Existential psychoanalysis

From No Subject - Encyclopedia of Psychoanalysis
Revision as of 03:00, 24 May 2019 by (talk) (The LinkTitles extension automatically added links to existing pages (https://github.com/bovender/LinkTitles).)
(diff) ← Older revision | Latest revision (diff) | Newer revision → (diff)
Jump to: navigation, search

A mode of analysis outlined by Sartre in his classic essay on phenomenological ontology.[1]

Its principles are derived from Sartre's existentialism and it supplies the basic methodology for his biographical studies of Baudelaire, Genet and Flaubert for his essay in autobiography.


Existential psychoanalysis differs from the [psychoanalysis]] elaborated by Freud in a number of important respects.

It has no therapeutic goals as such, even though elements of the theory do feed into the practices of anti-psychiatry, but is intended to provide a means of understanding individuals.

Given the fundamental Sartean contention that it is death alone that transforms a life into a destiny or something that can be full understood, biography is its main field of application.

Sartre explicitly rejects the postulate of the unconscious, arguing that all mental phenomena are coextensive with consciousness even though the mechanisms of 'bad faith' mean that the subject is not lucidly aware of them.

Other aspects of Freud's metapsychology are criticized for their abstraction.

Desire for an object is not, for example, a symbolization of some more fundamental sexual desire but a mode of consciousness expressing a desire to be or, ultimately, to achieve the impossible unity of being-in-oneself and being-for-oneself.

The psychoanalytic reliance of symbolic equations, such as the unconscious equation between faeces and gold, is criticized for its failure to grasp the meaning of such equations for specific individuals in specific 'situations' by establishing a much more general and abstractedly universal symbolism.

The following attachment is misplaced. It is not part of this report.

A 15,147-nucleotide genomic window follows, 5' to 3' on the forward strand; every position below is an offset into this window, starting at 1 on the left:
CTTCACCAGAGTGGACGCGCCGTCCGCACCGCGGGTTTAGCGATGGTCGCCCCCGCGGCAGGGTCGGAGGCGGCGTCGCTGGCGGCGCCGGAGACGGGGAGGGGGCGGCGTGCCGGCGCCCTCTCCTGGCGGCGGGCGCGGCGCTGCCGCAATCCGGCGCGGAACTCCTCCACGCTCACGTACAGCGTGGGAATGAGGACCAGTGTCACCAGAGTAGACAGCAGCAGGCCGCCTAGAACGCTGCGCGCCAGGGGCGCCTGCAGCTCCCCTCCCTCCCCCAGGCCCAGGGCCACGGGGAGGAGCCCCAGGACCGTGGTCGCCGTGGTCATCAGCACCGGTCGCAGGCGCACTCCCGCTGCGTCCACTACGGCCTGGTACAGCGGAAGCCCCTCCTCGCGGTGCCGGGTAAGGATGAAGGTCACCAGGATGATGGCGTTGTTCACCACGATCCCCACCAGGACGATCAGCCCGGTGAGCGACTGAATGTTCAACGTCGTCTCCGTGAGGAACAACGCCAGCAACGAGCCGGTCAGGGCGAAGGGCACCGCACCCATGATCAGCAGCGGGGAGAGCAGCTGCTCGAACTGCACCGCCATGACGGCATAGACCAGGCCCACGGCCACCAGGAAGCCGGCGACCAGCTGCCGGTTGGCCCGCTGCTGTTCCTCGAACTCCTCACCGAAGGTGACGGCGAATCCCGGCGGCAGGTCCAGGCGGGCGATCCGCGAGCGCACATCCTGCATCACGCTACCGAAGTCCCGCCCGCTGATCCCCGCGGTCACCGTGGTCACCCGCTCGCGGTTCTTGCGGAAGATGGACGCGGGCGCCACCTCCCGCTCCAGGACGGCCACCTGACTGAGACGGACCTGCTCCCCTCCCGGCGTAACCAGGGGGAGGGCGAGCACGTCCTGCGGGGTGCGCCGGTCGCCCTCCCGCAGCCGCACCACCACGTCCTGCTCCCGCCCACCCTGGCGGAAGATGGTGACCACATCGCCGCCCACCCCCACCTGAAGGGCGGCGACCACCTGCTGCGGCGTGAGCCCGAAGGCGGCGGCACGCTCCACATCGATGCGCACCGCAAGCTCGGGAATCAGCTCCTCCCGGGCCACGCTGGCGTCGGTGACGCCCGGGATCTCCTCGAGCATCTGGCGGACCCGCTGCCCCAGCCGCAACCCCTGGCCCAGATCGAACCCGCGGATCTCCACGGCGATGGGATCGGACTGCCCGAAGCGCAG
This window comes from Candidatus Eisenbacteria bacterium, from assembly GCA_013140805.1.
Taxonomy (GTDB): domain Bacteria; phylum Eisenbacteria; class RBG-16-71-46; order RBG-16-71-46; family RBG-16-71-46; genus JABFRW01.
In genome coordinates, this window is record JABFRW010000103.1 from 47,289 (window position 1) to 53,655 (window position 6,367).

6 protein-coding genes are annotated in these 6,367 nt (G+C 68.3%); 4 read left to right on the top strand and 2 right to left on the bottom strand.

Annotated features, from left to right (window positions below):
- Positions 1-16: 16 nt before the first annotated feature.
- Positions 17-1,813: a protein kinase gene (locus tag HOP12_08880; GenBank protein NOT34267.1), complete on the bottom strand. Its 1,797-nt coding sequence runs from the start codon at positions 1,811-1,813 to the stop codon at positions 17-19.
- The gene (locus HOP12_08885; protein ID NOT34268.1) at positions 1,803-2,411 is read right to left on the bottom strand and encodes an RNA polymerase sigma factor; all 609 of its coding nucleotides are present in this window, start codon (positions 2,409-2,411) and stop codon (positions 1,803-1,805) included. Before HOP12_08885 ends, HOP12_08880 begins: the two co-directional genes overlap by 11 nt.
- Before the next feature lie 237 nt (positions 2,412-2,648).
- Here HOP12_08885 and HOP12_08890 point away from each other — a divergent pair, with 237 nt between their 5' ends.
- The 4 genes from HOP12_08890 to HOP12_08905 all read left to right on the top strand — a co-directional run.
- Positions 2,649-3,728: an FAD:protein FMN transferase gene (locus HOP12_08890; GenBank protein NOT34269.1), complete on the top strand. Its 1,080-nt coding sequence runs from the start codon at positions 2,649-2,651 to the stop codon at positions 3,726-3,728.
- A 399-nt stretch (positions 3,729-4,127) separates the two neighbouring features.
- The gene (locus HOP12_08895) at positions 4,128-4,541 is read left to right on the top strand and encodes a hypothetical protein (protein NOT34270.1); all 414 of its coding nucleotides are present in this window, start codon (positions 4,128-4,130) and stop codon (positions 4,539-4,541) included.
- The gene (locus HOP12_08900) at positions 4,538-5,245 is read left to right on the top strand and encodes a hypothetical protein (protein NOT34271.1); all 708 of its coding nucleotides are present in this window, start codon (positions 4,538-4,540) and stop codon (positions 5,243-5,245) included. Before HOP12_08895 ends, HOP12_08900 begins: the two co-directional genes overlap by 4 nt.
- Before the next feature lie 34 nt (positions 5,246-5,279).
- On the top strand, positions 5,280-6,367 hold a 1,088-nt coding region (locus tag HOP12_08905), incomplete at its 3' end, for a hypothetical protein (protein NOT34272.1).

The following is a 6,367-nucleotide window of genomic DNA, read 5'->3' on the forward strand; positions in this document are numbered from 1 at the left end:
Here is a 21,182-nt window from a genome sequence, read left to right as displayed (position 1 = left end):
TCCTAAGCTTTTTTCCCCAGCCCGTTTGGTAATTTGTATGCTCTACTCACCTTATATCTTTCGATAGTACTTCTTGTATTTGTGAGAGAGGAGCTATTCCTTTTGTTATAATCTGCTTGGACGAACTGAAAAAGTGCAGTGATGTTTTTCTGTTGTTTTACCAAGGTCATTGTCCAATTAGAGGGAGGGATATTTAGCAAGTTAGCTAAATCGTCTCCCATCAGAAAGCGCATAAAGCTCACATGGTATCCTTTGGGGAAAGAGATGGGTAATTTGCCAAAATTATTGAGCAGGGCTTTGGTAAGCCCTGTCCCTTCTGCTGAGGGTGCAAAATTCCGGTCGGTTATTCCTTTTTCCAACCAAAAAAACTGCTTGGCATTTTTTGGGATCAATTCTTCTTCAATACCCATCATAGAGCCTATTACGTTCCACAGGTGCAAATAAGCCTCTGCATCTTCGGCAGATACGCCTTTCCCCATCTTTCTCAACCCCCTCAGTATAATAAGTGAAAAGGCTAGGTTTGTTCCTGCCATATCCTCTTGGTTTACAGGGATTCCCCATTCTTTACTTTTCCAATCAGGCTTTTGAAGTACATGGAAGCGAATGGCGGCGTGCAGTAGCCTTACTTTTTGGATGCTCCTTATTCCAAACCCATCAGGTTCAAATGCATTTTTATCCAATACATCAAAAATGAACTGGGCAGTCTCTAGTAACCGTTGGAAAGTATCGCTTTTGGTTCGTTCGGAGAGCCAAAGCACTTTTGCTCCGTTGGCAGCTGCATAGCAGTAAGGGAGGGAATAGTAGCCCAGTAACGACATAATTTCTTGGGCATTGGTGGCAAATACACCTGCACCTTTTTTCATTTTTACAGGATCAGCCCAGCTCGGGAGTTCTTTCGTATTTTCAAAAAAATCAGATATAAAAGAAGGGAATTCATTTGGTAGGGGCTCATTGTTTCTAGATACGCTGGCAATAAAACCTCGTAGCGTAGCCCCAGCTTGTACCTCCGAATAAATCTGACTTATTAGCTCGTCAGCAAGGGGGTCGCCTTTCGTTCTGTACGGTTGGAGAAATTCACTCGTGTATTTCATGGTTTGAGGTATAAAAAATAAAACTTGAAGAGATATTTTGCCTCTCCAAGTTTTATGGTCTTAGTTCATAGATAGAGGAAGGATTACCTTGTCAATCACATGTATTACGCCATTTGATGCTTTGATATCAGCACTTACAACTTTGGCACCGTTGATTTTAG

Similarly, Sartre holds that the concept of libido is meaningless unless it is referrd to the experience of the individual; libido does not exist outside its concrete fixations.


In the opening pages of his monumental but unfinished study of Flaubert, Sartre defines the goals of his existential psychoanalysis by asking: "What can we know of a man today?"

Arriving at an understanding of what an individual is implies a reconstruction of a family and social situation, but also of the project that defines how the individual will live that situation.

The basic thesis is that the individual is a totality or 'singular universal' and not merely a collection of disparate phenomena and incidents.

It follows that the most 'insignificant' details of behavior express that totality and form part of the individual project in which the individual chooses his existence and life within the limits imposed by his or her situation.

The genius of a Falubert or a Genet is not a gift, but the way the writer chooses to escape from an impossible situation, the way in which he chooses his life and the meaning of his universe.

Thus the ten-year-old Jean Genet is caught stealing and is told: "You are a theif."

Defined by the Other and shamed by the other, he assumes that definition with the defiant "I will be a thief," and the inversion of values implied in that assumption will define his aesthetics and ethics of betrayal and criminality because it signals the choice of a world and a mode of being in the world.


The term 'existential psychoanalysis' is also applied to the clinical theory of the Swiss psychiatrist, Ludwig Binswanger (1881-1966), though it is more properly described as Daseinanalyse.

According to Binswanger, Heidegger's concept of Dasein provides the therapist with a tool that frees him from the prejudices of scientific theory and allows him to describe the clinical phenomena he encounters in all their phenomenological depth.

Mental illness is viewed not simply as a pathological disorder, but as a modified mode of being-in-the-world; what is lost in illness is Dasein's freedom to organize the world, and the goal of therapy is to restore that freedom.

One of Foucault's first publications (1954) was a lucid introduction to a French translation of Binswanger's Traum und Existenz (Dream and existence, 1930).

  1. Sartre 1943a